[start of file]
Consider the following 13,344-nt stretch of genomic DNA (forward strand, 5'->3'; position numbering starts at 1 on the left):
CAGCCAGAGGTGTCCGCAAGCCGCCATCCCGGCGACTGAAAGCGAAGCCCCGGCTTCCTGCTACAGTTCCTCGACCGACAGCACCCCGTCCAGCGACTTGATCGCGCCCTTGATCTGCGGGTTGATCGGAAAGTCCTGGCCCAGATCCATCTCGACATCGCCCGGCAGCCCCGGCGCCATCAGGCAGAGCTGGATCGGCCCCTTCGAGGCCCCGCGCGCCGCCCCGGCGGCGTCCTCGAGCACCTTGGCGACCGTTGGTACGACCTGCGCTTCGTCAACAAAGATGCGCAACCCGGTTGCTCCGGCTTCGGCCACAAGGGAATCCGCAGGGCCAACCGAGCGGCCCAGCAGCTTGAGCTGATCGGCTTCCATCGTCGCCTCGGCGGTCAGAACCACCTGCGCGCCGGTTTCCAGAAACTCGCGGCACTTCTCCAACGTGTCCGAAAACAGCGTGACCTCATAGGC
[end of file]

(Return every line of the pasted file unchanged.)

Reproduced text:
Consider the following 13,344-nt stretch of genomic DNA (forward strand, 5'->3'; position numbering starts at 1 on the left):
CAGCCAGAGGTGTCCGCAAGCCGCCATCCCGGCGACTGAAAGCGAAGCCCCGGCTTCCTGCTACAGTTCCTCGACCGACAGCACCCCGTCCAGCGACTTGATCGCGCCCTTGATCTGCGGGTTGATCGGAAAGTCCTGGCCCAGATCCATCTCGACATCGCCCGGCAGCCCCGGCGCCATCAGGCAGAGCTGGATCGGCCCCTTCGAGGCCCCGCGCGCCGCCCCGGCGGCGTCCTCGAGCACCTTGGCGACCGTTGGTACGACCTGCGCTTCGTCAACAAAGATGCGCAACCCGGTTGCTCCGGCTTCGGCCACAAGGGAATCCGCAGGGCCAACCGAGCGGCCCAGCAGCTTGAGCTGATCGGCTTCCATCGTCGCCTCGGCGGTCAGAACCACCTGCGCGCCGGTTTCCAGAAACTCGCGGCACTTCTCCAACGTGTCCGAAAACAGCGTGACCTCATAGGC